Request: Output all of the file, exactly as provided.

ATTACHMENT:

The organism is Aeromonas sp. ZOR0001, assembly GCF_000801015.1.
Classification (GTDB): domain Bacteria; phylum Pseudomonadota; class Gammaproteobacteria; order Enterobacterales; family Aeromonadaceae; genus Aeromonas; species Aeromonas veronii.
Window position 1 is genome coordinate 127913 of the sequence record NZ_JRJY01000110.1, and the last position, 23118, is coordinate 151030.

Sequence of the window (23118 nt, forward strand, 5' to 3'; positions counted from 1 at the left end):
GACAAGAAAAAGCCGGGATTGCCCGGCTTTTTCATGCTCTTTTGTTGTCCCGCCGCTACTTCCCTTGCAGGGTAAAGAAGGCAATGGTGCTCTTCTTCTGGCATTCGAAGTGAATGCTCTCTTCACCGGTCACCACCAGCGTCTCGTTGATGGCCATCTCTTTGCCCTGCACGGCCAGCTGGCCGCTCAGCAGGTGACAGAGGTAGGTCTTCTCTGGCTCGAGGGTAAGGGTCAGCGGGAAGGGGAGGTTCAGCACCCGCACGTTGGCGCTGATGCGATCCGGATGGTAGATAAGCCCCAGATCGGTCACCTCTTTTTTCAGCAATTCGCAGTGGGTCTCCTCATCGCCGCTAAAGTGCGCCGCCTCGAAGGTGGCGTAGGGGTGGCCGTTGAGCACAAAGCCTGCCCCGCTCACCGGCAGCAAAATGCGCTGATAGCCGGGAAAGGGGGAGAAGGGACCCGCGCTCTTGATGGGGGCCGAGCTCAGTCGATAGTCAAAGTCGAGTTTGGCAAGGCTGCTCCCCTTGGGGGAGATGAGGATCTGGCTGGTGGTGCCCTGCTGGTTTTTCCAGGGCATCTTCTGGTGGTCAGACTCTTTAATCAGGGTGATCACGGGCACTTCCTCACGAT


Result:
The organism is Aeromonas sp. ZOR0001, assembly GCF_000801015.1.
Classification (GTDB): domain Bacteria; phylum Pseudomonadota; class Gammaproteobacteria; order Enterobacterales; family Aeromonadaceae; genus Aeromonas; species Aeromonas veronii.
Window position 1 is genome coordinate 127913 of the sequence record NZ_JRJY01000110.1, and the last position, 23118, is coordinate 151030.

Sequence of the window (23118 nt, forward strand, 5' to 3'; positions counted from 1 at the left end):
GACAAGAAAAAGCCGGGATTGCCCGGCTTTTTCATGCTCTTTTGTTGTCCCGCCGCTACTTCCCTTGCAGGGTAAAGAAGGCAATGGTGCTCTTCTTCTGGCATTCGAAGTGAATGCTCTCTTCACCGGTCACCACCAGCGTCTCGTTGATGGCCATCTCTTTGCCCTGCACGGCCAGCTGGCCGCTCAGCAGGTGACAGAGGTAGGTCTTCTCTGGCTCGAGGGTAAGGGTCAGCGGGAAGGGGAGGTTCAGCACCCGCACGTTGGCGCTGATGCGATCCGGATGGTAGATAAGCCCCAGATCGGTCACCTCTTTTTTCAGCAATTCGCAGTGGGTCTCCTCATCGCCGCTAAAGTGCGCCGCCTCGAAGGTGGCGTAGGGGTGGCCGTTGAGCACAAAGCCTGCCCCGCTCACCGGCAGCAAAATGCGCTGATAGCCGGGAAAGGGGGAGAAGGGACCCGCGCTCTTGATGGGGGCCGAGCTCAGTCGATAGTCAAAGTCGAGTTTGGCAAGGCTGCTCCCCTTGGGGGAGATGAGGATCTGGCTGGTGGTGCCCTGCTGGTTTTTCCAGGGCATCTTCTGGTGGTCAGACTCTTTAATCAGGGTGATCACGGGCACTTCCTCACGAT